In the event of a Labour victory, the pound could go down. Manufacturing exports might benefit. Shares in other FTSE 100 companies and others with significant overseas earnings could in consequence go up. The chances of a hard Brexit with no favourable access to the EU would be reduced, which might benefit the City and our EU exporters and service industries. The expansion in government borrowing to spend partly on infrastructure, and proportionate increases in wages of the lower-taxed, might be reflationary. This could lead to a short term boom.

Not that I think this will happen. It just adds to the pile of useless speculation that fills the media with punditry.

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Gleaner

Jun 08, 2017 at 16:44

Nail right on the head there, Micawber.

The TV and newspaper barons have bought us to the edge of tedium.

The skill of the interviewer to trip up the politician seems far more important than the message that politician is trying to deliver. The newspaper barons have gone into hyper-drive to push their respective aims today.

The UK markets are high, but are unlikely to tumble until the American markets crash.

I have this nagging feeling that the whole election is a May/ Tory remainer master plan to get us out of Brexit, what bigger sop than Jeremy Corbyn to carry the can for its failure.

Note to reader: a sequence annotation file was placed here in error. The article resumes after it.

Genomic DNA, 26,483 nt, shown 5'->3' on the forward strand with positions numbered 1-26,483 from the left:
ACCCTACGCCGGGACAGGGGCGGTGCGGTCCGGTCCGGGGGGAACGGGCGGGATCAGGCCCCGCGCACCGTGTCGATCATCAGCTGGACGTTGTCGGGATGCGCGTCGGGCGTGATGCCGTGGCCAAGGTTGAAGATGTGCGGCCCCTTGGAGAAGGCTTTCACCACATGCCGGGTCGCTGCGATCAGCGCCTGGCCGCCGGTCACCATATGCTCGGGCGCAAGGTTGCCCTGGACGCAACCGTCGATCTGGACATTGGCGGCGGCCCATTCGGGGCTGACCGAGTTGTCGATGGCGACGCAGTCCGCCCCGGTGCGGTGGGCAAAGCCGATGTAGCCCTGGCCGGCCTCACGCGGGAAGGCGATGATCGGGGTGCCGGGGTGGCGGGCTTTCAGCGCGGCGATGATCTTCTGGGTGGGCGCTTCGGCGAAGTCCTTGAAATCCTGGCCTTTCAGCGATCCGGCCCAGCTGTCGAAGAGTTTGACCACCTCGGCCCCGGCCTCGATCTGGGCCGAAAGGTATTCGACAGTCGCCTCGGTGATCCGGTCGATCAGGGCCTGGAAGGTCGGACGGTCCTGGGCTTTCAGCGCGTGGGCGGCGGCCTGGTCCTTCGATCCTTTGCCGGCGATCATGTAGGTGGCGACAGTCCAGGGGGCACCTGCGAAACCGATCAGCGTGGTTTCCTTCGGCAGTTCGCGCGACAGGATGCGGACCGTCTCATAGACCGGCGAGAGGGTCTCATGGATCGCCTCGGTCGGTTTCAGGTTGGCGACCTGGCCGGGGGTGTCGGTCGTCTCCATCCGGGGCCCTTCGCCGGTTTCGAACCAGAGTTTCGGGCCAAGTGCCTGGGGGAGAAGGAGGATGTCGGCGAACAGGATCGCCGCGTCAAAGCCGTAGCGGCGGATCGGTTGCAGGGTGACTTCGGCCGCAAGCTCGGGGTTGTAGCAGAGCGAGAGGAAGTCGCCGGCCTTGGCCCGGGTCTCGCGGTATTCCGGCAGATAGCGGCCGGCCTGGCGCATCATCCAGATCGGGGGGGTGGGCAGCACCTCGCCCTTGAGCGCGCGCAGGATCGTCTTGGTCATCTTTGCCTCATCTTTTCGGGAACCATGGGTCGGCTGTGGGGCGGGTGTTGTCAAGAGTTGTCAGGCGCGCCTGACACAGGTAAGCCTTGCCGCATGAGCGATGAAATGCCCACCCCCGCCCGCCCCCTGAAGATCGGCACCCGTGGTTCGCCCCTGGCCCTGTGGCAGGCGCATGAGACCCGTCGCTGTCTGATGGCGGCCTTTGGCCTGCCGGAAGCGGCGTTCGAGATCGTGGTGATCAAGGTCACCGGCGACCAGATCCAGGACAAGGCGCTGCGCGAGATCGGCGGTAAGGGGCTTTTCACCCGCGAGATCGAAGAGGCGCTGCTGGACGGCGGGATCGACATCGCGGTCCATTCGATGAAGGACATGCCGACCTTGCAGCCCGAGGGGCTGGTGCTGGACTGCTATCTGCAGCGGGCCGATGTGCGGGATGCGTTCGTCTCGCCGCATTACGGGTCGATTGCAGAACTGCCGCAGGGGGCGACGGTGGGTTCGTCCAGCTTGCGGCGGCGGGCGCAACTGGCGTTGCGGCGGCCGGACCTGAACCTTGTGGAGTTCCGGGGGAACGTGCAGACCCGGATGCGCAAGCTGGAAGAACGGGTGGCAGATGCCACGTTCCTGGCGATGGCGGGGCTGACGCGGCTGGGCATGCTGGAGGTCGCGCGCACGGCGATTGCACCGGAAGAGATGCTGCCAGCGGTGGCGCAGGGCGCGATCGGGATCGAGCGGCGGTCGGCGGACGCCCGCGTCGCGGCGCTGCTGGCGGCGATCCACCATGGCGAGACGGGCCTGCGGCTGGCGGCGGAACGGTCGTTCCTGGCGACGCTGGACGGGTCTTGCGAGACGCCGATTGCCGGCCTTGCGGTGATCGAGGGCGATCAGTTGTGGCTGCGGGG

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Sinic

Jun 08, 2017 at 17:44

Journalists are paid for the words write and speak. It matters not that most of what they produce is verbage or white noise. I think that most informed investors would back the view that the Conservatives will be returned with a modestly increased majority of 20 to 40 seats. No hung parliament, no landslide and no miraculous recovery or Diane Abbott.

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an elder one

Jun 08, 2017 at 17:50

It's a mad world; worth leaving; at my age, an event not far off. The thought of Corbyn as PM makes me feel sick, whatever the economic outcome.

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Anthony Tinslay

Jun 08, 2017 at 18:36

All very straightforward - a quick analysis of all 650 or so seats clearly indicates a Conservative majority of 67, You may as well believe this as being as good a forecast as any other pundit - At least Dianne Abbott can then continue her recovery in peace and dear Jeremy can return to talking to the next generation and promise everything to all. by courtesy of the golden money tree

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Micawber

Jun 08, 2017 at 22:52

Well, the exit polls suggest YouGov was right. Close call, Tories largest party but overall majority in question. We'll find out in the morning..... Goodnight.

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an elder one

Jun 08, 2017 at 23:17

Well Teresa blew it; should have kept her trap shut re the manifesto, trying to be honest with the young peasants on matters they don't understand. All the U turns made her look shaky too.

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Gleaner

Jun 09, 2017 at 12:21

It was the difference between one promising the earth and the other promising the prospect of paying for it